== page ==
Eid Ma Clack Shaw

“Eid Ma Clack Shaw,” the second song on Bill Callahan’s 2009 album Sometimes I Wish We Were an Eagle, starts with minor chords on a piano:

An ominous beginning to be sure! Callahan sings the song’s first line a cappella: “Working through death’s pain.” It’s a heavy line to match the foreboding nature of the opening chords from the piano. After Callahan sings the first line, Bobby Weaver begins playing a funky groove on the bass; a bizarre combination of ingredients to the song so far! Callahan starts singing again over the bassline and the piano and drums join in as well:

Last night I swear I felt your touch
Gentle and warm
The hair stood on my arms.

With Callahan already talking about “working through death’s pain” and now these lines about someone touching him who is absolutely not there, Callahan is going full-blown goth. It’s a good old fashioned ghost story! The song’s opening has the feeling of William Wordsworth’s poem “Strange Fits of Passion Have I Known.” One of a series from Wordsworth called the “Lucy poems” which examine the poet’s feelings about a girl named Lucy who died young, this poem ranks high on the spooky scale. It’s told from the point of view of a man riding his horse, going to visit Lucy. As he rides, “Upon the moon I fixed my eye,” he ruminates on Lucy and how she is always “Fresh as a rose in June.” He enjoys letting his imagination go free:

In one of those sweet dreams I slept,
Kind Nature’s gentlest boon!
And all the while my eye I kept
On the descending moon.

The moon foreshadows doom as the narrator quickens his horse’s pace, increasing the tension for the narrator and the reader. He nears Lucy’s cottage and he suddenly:

“O mercy!” to myself I cried,
“If Lucy should be dead!”

The poem ends with those lines without telling the reader if Lucy is actually dead. Instead, we only know for sure about the narrator’s own feelings. The more he thought about Lucy, the more the dread within him increased to the point that he couldn’t help but imagine that Lucy was dead. This aligns with the opening of “Eid Ma Clack Shaw.” The song’s narrator says that he is “working through death’s pain,” presumably because the death of a loved one is a real thing for this narrator as opposed to Wordsworth’s narrator. The reminder of this death causes the narrator to feel the presence of someone in the room with him, even imagining a touch. With this, Callahan whispers, “How?” He repeats the same one-word question twice more, each time with increasing disbelief and agitation.  He continues with another bout of repetition:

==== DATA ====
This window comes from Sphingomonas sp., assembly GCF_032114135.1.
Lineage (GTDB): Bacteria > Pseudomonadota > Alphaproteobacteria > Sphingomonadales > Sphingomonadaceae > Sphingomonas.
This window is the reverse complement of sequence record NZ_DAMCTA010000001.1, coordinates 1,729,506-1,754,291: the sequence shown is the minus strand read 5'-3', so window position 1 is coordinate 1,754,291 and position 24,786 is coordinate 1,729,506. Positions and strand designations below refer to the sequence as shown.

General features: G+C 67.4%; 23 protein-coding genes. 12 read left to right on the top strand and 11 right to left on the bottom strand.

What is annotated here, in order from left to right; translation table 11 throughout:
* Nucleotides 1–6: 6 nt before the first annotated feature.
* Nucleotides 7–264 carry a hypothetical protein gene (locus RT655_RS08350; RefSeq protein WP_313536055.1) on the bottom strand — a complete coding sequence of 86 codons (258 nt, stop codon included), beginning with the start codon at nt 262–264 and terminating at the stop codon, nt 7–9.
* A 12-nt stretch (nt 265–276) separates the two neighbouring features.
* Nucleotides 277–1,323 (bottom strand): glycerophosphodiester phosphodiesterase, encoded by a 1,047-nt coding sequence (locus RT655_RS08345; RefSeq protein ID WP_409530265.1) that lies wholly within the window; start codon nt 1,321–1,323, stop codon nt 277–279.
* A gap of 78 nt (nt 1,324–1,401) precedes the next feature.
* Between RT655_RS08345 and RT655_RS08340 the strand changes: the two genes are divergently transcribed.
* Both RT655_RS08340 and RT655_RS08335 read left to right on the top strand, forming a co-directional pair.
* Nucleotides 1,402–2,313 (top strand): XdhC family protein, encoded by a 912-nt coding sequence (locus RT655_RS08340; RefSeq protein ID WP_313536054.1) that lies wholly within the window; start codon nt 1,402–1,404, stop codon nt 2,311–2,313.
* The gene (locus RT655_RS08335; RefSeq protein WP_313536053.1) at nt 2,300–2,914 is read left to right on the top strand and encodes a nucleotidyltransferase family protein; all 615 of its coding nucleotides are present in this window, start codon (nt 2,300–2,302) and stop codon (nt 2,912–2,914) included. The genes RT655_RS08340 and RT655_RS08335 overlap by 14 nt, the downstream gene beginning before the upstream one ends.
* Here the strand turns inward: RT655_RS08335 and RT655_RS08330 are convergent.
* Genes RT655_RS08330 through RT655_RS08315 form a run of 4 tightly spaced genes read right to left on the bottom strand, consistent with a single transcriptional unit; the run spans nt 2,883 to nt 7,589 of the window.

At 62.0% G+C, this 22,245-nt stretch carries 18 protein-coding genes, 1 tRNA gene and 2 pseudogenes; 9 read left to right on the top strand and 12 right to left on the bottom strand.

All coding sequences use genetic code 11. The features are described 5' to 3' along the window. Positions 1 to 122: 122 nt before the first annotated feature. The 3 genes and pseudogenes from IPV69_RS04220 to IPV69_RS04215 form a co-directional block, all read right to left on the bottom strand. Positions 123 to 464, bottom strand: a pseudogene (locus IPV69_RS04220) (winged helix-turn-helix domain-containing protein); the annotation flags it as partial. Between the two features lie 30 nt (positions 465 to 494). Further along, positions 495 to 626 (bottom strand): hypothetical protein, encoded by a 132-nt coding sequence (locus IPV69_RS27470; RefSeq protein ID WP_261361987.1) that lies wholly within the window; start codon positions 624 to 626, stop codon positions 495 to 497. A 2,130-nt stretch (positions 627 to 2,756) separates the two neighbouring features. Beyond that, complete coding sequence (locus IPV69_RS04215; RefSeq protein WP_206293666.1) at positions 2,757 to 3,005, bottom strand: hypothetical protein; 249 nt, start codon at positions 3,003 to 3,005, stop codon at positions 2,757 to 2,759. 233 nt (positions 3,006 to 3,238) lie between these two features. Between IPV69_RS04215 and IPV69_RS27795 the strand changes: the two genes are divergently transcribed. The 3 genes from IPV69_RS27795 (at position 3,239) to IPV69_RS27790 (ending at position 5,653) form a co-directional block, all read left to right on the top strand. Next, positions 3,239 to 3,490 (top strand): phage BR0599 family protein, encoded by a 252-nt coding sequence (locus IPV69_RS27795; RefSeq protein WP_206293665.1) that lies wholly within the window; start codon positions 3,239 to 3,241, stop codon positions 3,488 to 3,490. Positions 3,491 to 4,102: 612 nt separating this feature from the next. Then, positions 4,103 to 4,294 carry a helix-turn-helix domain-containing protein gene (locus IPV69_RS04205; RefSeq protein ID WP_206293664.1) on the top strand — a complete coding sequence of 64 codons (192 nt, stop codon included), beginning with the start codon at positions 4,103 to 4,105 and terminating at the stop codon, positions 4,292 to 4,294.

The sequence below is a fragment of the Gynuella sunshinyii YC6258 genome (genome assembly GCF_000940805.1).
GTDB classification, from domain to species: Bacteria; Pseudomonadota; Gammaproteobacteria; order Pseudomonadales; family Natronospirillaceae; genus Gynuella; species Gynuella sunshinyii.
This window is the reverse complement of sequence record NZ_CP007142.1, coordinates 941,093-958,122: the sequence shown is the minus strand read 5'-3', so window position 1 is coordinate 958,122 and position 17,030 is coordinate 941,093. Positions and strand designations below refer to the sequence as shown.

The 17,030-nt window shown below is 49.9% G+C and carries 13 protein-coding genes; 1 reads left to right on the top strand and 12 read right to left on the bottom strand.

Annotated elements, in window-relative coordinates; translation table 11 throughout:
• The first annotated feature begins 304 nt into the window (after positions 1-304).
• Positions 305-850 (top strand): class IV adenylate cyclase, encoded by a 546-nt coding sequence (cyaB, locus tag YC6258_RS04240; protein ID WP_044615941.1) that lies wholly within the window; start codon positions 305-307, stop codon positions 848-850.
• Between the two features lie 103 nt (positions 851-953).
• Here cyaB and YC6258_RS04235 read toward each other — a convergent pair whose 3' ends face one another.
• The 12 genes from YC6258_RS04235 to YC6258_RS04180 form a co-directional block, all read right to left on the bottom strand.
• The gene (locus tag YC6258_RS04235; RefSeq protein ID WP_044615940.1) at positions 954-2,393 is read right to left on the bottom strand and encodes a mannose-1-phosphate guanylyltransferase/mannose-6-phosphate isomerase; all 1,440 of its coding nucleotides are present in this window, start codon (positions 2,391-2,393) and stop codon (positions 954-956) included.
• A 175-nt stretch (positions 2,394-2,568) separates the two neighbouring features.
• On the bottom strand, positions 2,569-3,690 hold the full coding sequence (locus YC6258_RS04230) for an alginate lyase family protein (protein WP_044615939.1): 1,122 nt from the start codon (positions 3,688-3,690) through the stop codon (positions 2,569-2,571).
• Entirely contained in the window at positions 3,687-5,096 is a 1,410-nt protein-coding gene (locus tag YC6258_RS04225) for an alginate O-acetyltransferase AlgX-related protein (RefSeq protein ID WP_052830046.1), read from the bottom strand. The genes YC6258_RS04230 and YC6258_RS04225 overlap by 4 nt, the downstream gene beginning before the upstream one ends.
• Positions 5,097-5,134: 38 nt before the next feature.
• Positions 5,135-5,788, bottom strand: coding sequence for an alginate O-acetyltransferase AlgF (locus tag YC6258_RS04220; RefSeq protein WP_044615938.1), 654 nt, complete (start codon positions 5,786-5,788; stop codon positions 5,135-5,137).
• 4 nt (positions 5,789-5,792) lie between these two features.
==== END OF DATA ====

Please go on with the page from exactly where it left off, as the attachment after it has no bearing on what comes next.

Show me the way
Show me the way
Show me the way
To shake a memory.

The memory is haunting him and he asks for relief. Who is he asking? A new lover? God? The listener? He repeats the insistent questioning again before moving on to the next verse:

I flipped my forelock, I twitched my withers
I reared and bucked
I could not put my rider aground.

The song’s narrator wants to literally shake this memory off of his back as if he is a horse. Callahan has employed horses as a metaphor in his work before as seen in “Let Me See the Colts,” previously explored by Recliner Notes. Other Callahan horse songs include “To Be of Use,” “35,” and “Everyway.” In these instances, the songs’ employ horse imagery is used or horses are referenced in some way, whereas in “Eid Ma Clack Shaw” the narrator wants to transform into a horse. That’s the only way that he can try to rid himself of being haunted. Alas, it doesn’t work as Callahan finishes the verse by singing, “All these fine memories are fucking me down” as horns blast in the background. Callahan continues the song with a new verse:

I dreamed it was a dream that you were gone
I woke up feeling so ripped by reality.

The song has taken a curious turn. Previously, the narrator said that he was “working through death’s pain” and he imagines the touch of someone in the room who shouldn’t be there. But now he says that he “dreamed it was a dream that you were gone.” Is the beginning of the song depicting the dream he had in which “you were gone”? Or is this referring to a new lover? The dream made him feel “ripped by reality,” as the listener too is feeling torn in half by this thrashing around of perspective. Callahan continues the verse:

Love is the king of the beasts
And when it gets hungry it must kill to eat
Love is the king of the beasts
A lion walking down city streets.

Previously, it was the song’s narrator imagining himself as a horse, but this time he imagines love as a lion, “the king of the beasts,” who “must kill to eat.” Associating this type of violent, animalistic imagery with love shows the narrator’s savage state of mind. He is confused and pushing back against his feelings in extreme and severe ways. 

The song’s peculiar musical accompaniment continues with the piano providing jabbing, minor chords as the bass and drums support with a complex rhythm. Callahan then sings:

I fell back asleep some time later on
And I dreamed the perfect song.

With the words, “the perfect song,” horns come in again, and Callahan sings the phrase loudly as expressing a grand epiphany. These lines force the listener to wonder if Callahan is dropping any kind of authorial separation and revealing his true feelings in this moment of the song. And what is a “perfect song”? Is it the song we are currently listening to? This odd little chorus continues as Callahan sings, “It held all the answers / Like hands laid on.” The horns stop immediately with Callahan advancing the strange story: 

I woke halfway and scribbled it down
And in the morning what I wrote, I read
It was hard to read at first but here’s what it said.

Tension builds as we wonder what revelations will come forth from Callahan’s dream. Will we find out about who has been haunting Callahan? Will there be more brutal animal comparisons? Will we learn about how to cope with death and be shown the way to shake a memory? What will this perfect song be that holds “all of the answers”? After deep intake of breath by Callahan, he sings the perfect song that he dreamed:

Eid ma clack shaw
Zupoven del ba
Mertepy ven seinur
Cofally ragdah.

In case we missed it, he repeats it again:

Eid ma clack shaw
Zupoven del ba
Mertepy ven seinur
Cofally ragdah.